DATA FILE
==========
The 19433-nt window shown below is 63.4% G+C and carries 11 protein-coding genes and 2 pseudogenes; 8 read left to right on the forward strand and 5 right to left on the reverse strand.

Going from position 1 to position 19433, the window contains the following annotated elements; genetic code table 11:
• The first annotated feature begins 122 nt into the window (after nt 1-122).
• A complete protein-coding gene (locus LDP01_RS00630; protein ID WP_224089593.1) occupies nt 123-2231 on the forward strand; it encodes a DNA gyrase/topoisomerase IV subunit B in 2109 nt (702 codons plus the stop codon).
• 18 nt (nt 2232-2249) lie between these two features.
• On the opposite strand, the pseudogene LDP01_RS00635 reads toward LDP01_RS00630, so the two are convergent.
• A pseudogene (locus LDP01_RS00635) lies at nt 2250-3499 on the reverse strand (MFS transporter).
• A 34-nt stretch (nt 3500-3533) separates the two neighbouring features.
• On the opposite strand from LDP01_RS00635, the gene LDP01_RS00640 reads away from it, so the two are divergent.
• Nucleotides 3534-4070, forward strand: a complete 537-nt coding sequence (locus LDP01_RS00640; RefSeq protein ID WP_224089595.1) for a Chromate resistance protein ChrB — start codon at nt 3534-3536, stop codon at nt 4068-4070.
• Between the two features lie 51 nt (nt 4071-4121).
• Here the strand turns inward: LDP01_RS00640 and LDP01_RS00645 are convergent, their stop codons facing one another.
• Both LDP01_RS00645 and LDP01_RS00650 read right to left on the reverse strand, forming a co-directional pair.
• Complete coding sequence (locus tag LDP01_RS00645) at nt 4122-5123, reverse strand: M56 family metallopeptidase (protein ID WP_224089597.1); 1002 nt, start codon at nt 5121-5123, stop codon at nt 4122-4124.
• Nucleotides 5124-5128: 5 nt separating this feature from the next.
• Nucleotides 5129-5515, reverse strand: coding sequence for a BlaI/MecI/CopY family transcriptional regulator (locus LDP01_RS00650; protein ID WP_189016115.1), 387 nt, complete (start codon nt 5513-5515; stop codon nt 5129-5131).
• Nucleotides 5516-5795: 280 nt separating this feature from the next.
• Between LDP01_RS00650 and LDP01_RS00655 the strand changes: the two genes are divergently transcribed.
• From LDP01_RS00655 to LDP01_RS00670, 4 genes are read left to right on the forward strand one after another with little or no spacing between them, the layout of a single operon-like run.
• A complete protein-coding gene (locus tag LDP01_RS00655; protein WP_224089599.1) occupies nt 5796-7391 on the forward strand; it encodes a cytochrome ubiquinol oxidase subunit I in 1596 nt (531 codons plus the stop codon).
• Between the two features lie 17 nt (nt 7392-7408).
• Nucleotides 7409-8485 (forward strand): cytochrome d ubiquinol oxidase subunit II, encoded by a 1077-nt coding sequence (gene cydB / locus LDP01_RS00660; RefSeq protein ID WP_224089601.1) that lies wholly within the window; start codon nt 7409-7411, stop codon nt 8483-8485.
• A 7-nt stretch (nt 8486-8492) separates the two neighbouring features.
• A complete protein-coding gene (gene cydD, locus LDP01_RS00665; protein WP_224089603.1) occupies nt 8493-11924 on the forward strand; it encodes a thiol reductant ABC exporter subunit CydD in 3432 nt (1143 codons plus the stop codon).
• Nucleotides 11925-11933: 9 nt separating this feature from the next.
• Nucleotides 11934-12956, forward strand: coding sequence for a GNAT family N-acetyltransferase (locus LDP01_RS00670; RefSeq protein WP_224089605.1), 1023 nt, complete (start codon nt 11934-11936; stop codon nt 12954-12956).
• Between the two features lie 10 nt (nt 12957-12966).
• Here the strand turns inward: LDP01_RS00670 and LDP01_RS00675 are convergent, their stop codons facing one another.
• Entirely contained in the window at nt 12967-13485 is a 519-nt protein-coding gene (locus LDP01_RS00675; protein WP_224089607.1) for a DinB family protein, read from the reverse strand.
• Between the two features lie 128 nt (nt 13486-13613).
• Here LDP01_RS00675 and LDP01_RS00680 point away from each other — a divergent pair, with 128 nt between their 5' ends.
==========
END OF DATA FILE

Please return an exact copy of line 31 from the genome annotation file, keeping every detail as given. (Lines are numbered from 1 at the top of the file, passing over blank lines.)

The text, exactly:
• Here LDP01_RS00675 and LDP01_RS00680 point away from each other — a divergent pair, with 128 nt between their 5' ends.